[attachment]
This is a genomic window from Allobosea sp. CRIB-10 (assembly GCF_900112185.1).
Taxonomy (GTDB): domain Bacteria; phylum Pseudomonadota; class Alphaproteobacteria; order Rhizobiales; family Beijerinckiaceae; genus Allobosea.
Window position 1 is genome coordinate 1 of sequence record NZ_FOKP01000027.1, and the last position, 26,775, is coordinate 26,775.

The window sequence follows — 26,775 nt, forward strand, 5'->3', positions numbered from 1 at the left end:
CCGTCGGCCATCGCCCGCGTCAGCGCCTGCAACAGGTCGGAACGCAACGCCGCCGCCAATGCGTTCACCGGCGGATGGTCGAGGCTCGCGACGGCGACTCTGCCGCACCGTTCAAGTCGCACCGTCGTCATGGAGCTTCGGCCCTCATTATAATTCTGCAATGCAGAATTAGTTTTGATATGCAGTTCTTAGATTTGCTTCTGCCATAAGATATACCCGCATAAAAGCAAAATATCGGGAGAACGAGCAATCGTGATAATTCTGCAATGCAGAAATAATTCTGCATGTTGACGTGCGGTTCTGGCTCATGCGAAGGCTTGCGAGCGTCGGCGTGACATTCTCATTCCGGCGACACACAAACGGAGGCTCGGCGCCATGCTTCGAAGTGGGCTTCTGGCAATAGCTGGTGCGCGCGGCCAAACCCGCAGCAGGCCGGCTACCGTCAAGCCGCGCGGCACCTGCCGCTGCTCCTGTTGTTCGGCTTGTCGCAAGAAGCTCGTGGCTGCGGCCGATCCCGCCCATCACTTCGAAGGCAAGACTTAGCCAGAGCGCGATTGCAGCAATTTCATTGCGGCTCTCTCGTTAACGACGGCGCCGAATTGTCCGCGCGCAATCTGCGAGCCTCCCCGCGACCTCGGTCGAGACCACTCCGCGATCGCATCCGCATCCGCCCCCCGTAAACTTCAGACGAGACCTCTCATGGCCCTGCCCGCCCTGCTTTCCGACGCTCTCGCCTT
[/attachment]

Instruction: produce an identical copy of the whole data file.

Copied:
This is a genomic window from Allobosea sp. CRIB-10 (assembly GCF_900112185.1).
Taxonomy (GTDB): domain Bacteria; phylum Pseudomonadota; class Alphaproteobacteria; order Rhizobiales; family Beijerinckiaceae; genus Allobosea.
Window position 1 is genome coordinate 1 of sequence record NZ_FOKP01000027.1, and the last position, 26,775, is coordinate 26,775.

The window sequence follows — 26,775 nt, forward strand, 5'->3', positions numbered from 1 at the left end:
CCGTCGGCCATCGCCCGCGTCAGCGCCTGCAACAGGTCGGAACGCAACGCCGCCGCCAATGCGTTCACCGGCGGATGGTCGAGGCTCGCGACGGCGACTCTGCCGCACCGTTCAAGTCGCACCGTCGTCATGGAGCTTCGGCCCTCATTATAATTCTGCAATGCAGAATTAGTTTTGATATGCAGTTCTTAGATTTGCTTCTGCCATAAGATATACCCGCATAAAAGCAAAATATCGGGAGAACGAGCAATCGTGATAATTCTGCAATGCAGAAATAATTCTGCATGTTGACGTGCGGTTCTGGCTCATGCGAAGGCTTGCGAGCGTCGGCGTGACATTCTCATTCCGGCGACACACAAACGGAGGCTCGGCGCCATGCTTCGAAGTGGGCTTCTGGCAATAGCTGGTGCGCGCGGCCAAACCCGCAGCAGGCCGGCTACCGTCAAGCCGCGCGGCACCTGCCGCTGCTCCTGTTGTTCGGCTTGTCGCAAGAAGCTCGTGGCTGCGGCCGATCCCGCCCATCACTTCGAAGGCAAGACTTAGCCAGAGCGCGATTGCAGCAATTTCATTGCGGCTCTCTCGTTAACGACGGCGCCGAATTGTCCGCGCGCAATCTGCGAGCCTCCCCGCGACCTCGGTCGAGACCACTCCGCGATCGCATCCGCATCCGCCCCCCGTAAACTTCAGACGAGACCTCTCATGGCCCTGCCCGCCCTGCTTTCCGACGCTCTCGCCTT